The purpose of the project is to develop a comprehensive emissions measurement program using both conventional and advanced techniques to determine emissions factors of pollutants, and to investigate the spatial and temporal evolutions of the exhaust plumes from fixed and rotating wing military aircraft.
Standard practices for the measurement of gaseous emissions from aircraft have been well established; however, there is no certified methodology for the measurement of aircraft PM emissions. In this study, several cnventional instruments were used to physically characterize and quantify the PM emissions from the two turboprop engines.
Emissions samples were extracted from the engine exit plane and transported to the analytical instrumentation via heated lines. Multiple sampling probes were used to assess the spatial variation and obtain a representative average of the engine emissions. Particle concentrations, size distributions, and mass emissions were measured using commercially available aerosol instruments.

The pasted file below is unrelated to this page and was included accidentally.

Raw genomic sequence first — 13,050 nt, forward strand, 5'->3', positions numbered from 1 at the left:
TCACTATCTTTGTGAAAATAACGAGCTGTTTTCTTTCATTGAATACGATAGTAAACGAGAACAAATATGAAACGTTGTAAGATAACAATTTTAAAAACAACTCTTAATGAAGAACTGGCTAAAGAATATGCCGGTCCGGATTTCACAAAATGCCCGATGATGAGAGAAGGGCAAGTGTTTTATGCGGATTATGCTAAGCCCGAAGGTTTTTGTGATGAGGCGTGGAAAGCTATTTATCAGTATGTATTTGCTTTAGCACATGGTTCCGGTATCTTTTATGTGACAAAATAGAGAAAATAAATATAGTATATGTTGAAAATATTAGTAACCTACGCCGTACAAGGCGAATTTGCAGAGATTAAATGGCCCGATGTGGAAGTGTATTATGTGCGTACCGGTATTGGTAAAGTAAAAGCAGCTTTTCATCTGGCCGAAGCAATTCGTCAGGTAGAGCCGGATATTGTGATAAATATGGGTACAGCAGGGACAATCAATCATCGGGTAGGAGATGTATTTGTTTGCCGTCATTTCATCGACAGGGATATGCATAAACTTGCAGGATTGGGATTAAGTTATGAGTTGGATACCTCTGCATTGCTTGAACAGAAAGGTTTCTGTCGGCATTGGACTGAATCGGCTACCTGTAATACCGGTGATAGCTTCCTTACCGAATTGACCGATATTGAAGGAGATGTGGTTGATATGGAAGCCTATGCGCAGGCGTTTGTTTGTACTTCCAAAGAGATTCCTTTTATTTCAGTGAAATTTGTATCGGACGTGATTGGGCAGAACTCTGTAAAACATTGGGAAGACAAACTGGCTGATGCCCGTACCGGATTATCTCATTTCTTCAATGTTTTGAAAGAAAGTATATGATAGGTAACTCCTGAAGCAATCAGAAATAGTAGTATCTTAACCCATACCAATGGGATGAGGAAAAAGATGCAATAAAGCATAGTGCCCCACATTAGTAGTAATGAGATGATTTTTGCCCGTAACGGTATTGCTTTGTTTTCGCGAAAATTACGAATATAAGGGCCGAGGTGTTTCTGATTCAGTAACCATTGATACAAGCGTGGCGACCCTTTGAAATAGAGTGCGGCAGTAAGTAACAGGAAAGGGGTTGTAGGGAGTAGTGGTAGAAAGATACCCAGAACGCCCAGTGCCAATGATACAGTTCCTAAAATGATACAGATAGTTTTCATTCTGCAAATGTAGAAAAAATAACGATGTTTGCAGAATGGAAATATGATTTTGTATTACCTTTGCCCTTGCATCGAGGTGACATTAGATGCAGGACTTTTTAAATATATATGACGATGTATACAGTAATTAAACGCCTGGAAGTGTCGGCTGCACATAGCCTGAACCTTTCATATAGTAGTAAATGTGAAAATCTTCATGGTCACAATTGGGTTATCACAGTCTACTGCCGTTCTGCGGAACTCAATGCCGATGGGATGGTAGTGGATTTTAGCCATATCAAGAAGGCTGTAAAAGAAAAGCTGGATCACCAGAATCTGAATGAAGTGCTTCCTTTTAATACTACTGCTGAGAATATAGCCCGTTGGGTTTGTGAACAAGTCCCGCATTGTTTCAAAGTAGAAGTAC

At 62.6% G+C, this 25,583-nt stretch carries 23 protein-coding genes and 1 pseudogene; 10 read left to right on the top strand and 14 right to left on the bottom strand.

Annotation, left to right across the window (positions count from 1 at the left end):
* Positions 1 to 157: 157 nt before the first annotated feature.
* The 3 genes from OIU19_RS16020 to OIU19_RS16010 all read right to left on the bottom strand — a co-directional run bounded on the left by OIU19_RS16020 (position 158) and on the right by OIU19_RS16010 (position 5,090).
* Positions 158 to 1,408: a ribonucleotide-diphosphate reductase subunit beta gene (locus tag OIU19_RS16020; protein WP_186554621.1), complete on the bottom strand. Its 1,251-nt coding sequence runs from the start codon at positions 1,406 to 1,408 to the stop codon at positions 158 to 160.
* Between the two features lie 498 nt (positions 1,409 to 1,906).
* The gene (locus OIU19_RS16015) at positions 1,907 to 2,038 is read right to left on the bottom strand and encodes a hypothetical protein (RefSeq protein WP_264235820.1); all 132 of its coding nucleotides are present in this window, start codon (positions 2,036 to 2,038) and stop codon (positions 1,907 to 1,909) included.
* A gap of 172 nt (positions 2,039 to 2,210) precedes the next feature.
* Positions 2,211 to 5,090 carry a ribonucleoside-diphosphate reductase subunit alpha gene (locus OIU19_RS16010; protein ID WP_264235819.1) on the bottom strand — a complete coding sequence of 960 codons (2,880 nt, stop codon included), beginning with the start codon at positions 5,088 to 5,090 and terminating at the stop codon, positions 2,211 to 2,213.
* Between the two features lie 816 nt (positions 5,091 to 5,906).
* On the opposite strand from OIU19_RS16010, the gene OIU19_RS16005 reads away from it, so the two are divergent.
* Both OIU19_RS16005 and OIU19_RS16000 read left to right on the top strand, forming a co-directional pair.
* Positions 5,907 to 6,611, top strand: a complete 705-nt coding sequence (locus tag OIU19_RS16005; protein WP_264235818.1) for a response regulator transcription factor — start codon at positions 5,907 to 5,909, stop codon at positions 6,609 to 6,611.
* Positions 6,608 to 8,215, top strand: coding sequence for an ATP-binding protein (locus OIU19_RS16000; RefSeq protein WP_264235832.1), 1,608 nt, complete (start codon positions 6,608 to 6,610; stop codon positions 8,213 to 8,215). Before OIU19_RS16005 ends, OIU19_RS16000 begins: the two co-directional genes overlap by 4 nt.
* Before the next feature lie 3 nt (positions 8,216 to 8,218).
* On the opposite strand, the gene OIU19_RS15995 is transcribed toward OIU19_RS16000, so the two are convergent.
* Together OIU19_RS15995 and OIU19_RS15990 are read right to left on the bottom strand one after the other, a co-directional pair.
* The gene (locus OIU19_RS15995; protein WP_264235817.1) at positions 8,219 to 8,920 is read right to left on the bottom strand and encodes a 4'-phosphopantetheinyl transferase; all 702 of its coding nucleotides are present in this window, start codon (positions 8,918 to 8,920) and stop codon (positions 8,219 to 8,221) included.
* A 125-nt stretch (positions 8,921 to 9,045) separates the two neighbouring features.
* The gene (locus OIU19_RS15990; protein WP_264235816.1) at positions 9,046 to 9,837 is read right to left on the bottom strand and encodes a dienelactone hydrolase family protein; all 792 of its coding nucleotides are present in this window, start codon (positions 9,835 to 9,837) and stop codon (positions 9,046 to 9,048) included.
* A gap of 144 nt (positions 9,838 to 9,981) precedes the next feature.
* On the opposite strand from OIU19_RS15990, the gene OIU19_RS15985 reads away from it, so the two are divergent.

Engine smoke numbers were determined using established Society of Automotive Engineers (SAE) practices, and gaseous species were quantified via a Fourier-transform infraredbased gas analyzer. The engines were tested at five power settings, from idle to take-off power, to cover a wide range of operating conditions. Average corrected particle numbers (PNs) of (6.4 –14.3) 107 particles per cm3 and PN emission indices (EI) from 3.5 1015 to 10.0 1015 particles per kg-fuel were observed. The highest PN EI were observed for the idle power conditions. The mean particle diameter varied between 50 nm at idle to 70 nm at maximum engine power. PM mass EI ranged from 1.6 to 3.5 g/kg-fuel for the conditions tested, which are in agreement with previous T56 engine measurements using other techniques. Additional PM data, smoke numbers, and gaseous emissions will be presented and discussed.